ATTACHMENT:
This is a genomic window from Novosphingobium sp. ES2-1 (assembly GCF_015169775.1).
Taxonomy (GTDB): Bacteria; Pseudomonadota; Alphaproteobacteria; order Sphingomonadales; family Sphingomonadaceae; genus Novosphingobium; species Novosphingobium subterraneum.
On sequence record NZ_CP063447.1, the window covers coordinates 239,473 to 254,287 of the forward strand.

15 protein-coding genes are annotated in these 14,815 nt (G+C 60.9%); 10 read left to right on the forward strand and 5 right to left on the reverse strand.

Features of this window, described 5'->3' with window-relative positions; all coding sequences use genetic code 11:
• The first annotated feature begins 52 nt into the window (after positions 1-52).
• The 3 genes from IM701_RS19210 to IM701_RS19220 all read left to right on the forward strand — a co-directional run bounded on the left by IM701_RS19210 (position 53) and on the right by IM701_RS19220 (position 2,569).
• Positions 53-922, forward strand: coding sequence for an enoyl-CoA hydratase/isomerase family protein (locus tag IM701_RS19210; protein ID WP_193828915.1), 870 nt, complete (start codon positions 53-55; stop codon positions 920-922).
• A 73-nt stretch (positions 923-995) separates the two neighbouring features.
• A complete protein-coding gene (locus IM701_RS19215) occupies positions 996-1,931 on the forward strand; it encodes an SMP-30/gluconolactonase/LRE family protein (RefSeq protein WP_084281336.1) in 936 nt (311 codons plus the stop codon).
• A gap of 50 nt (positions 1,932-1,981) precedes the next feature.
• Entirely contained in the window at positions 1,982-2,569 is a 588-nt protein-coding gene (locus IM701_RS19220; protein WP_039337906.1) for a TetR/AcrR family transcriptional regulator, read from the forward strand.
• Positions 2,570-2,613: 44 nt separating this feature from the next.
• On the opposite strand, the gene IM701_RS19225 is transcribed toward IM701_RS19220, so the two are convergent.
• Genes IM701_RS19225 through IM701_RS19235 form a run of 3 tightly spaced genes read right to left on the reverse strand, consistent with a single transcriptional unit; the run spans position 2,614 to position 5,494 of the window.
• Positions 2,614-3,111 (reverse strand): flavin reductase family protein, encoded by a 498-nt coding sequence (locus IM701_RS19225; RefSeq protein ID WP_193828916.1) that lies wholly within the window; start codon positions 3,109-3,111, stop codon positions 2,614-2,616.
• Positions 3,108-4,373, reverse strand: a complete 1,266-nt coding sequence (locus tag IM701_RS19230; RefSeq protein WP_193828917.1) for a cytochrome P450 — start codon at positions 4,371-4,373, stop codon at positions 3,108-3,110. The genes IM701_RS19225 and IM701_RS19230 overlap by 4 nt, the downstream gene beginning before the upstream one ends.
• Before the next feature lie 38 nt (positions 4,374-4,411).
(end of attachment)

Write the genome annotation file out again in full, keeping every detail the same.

This is a genomic window from Novosphingobium sp. ES2-1 (assembly GCF_015169775.1).
Taxonomy (GTDB): Bacteria; Pseudomonadota; Alphaproteobacteria; order Sphingomonadales; family Sphingomonadaceae; genus Novosphingobium; species Novosphingobium subterraneum.
On sequence record NZ_CP063447.1, the window covers coordinates 239,473 to 254,287 of the forward strand.

15 protein-coding genes are annotated in these 14,815 nt (G+C 60.9%); 10 read left to right on the forward strand and 5 right to left on the reverse strand.

Features of this window, described 5'->3' with window-relative positions; all coding sequences use genetic code 11:
• The first annotated feature begins 52 nt into the window (after positions 1-52).
• The 3 genes from IM701_RS19210 to IM701_RS19220 all read left to right on the forward strand — a co-directional run bounded on the left by IM701_RS19210 (position 53) and on the right by IM701_RS19220 (position 2,569).
• Positions 53-922, forward strand: coding sequence for an enoyl-CoA hydratase/isomerase family protein (locus tag IM701_RS19210; protein ID WP_193828915.1), 870 nt, complete (start codon positions 53-55; stop codon positions 920-922).
• A 73-nt stretch (positions 923-995) separates the two neighbouring features.
• A complete protein-coding gene (locus IM701_RS19215) occupies positions 996-1,931 on the forward strand; it encodes an SMP-30/gluconolactonase/LRE family protein (RefSeq protein WP_084281336.1) in 936 nt (311 codons plus the stop codon).
• A gap of 50 nt (positions 1,932-1,981) precedes the next feature.
• Entirely contained in the window at positions 1,982-2,569 is a 588-nt protein-coding gene (locus IM701_RS19220; protein WP_039337906.1) for a TetR/AcrR family transcriptional regulator, read from the forward strand.
• Positions 2,570-2,613: 44 nt separating this feature from the next.
• On the opposite strand, the gene IM701_RS19225 is transcribed toward IM701_RS19220, so the two are convergent.
• Genes IM701_RS19225 through IM701_RS19235 form a run of 3 tightly spaced genes read right to left on the reverse strand, consistent with a single transcriptional unit; the run spans position 2,614 to position 5,494 of the window.
• Positions 2,614-3,111 (reverse strand): flavin reductase family protein, encoded by a 498-nt coding sequence (locus IM701_RS19225; RefSeq protein ID WP_193828916.1) that lies wholly within the window; start codon positions 3,109-3,111, stop codon positions 2,614-2,616.
• Positions 3,108-4,373, reverse strand: a complete 1,266-nt coding sequence (locus tag IM701_RS19230; RefSeq protein WP_193828917.1) for a cytochrome P450 — start codon at positions 4,371-4,373, stop codon at positions 3,108-3,110. The genes IM701_RS19225 and IM701_RS19230 overlap by 4 nt, the downstream gene beginning before the upstream one ends.
• Before the next feature lie 38 nt (positions 4,374-4,411).